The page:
TT: There’s definitely a need, and we are, as an agency, we’re in a financial position that we can afford to do it. Because of great stewardship, especially in the last five to seven years during Lee-Ellen’s tenure, because of great stewardship by the board and Lee-Ellen, we’re in a financial position where we’re OK. … My job as executive director is to go out and reach the people, reach the potential customers, people who need our services, and to reach our potential donors, the people who can support our services. We really haven’t done a good job at either one, just because we’ve been operating on a skeletal staff. That’s no longer necessary. We’re able to go ahead and staff according to the needs. … We’re there when people need help the most and we provide confidential, caring, trained professionals to talk to. At this point, our Crisisline is not 24 hours, and that’s one of our key goals within this year: We want to be back to 24 hours. … Having the executive director position gives us a boost to get our services out there to people who need them, so that’s what I’ve been doing and will keep doing. Just meeting with folks all around the 607 and letting them know what we can do.

BM: When it comes to dealing with mental health issues on a school level, what do you suggest for teachers? How do you deal with this?

TT: The two most important things, the most preventative measures against suicide— One, connection to other people, relationships. And that’s behind our local Be the One campaign, Suicide Prevention is aligned with other agencies and other folks, caring folks, throughout the community. People save other people’s lives without even knowing it and it doesn’t have to be a big thing. It can be a gesture, and I think that’s part of the message that teachers need to hear because teachers do these sort of small gestures and connections with children hundreds of times a day, and those are lifesavers. And teachers might have an attitude like, ‘Oh, well, that’s my job.’ Yeah, that’s your job, but it’s sacred work. So that’s the one thing that keeps people safe, that helps people who may have suicidal thoughts stay alive — some sense of connection, love.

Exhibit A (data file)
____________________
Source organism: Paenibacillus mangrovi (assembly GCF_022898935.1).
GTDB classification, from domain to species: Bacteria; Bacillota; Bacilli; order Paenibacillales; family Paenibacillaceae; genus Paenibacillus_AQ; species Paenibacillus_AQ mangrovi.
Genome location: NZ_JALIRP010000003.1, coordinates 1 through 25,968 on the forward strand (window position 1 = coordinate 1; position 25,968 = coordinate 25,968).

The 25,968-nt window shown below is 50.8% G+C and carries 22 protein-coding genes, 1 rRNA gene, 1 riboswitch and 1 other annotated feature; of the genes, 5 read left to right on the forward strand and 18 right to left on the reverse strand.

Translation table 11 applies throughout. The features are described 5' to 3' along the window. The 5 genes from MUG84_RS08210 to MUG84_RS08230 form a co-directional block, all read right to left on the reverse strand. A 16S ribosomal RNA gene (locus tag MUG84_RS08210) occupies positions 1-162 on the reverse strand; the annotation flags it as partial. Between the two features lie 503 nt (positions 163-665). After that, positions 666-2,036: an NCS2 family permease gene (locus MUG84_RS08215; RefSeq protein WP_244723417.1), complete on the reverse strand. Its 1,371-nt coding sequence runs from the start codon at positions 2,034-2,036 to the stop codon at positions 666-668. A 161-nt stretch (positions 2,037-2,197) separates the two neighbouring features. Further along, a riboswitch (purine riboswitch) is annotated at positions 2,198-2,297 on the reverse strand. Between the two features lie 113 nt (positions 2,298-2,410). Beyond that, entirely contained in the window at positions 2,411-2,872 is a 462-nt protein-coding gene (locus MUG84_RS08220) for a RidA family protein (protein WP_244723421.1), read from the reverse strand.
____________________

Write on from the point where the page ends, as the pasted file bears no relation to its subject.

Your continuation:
The second thing that keeps people alive is some sense of purpose, what our Crisisline coordinator says, ‘Show me that I matter.’ If people matter to other people or even to a pet — whatever it takes as far as we’re concerned, whatever gives your life meaning, gives you purpose — that’s what we want to draw on. For folks who don’t have those things in their lives, it’s important for us as a community to build those networks and to give people a place because, I guess my personal faith is that we’re all here for a reason. We have certain gifts that are particular to us that other people need and no one can give but us. So a big part of our work is identifying those for folks and building off those things.

BM: Are there any changes you’re looking to make to (SPCS) programs or goals you’re looking to achieve? 

TT: A primary goal is extending our reach into the schools. … We’re building educational services because we have manpower we didn’t have before. We’re training a new cohort of crisis counselors now, we’re building our educational program and especially our outreach to schools, teachers, parents, kids. … The agency is at a transition point, at a growth point. Unfortunately, the need for our service is exploding, really. As the need increases, I want us to reach the people who need us.  My other goal here in the next six or seven years is to get the agency with good, solid policies and a firm financial footing so we can sustain our work through difficult economic times. Those are my focus areas as executive director.

Featured image courtesy of SPCS.  

Becky Mehorter is an intern at the Ithaca Voice. She is a rising senior at Ithaca College with majors in journalism and Spanish.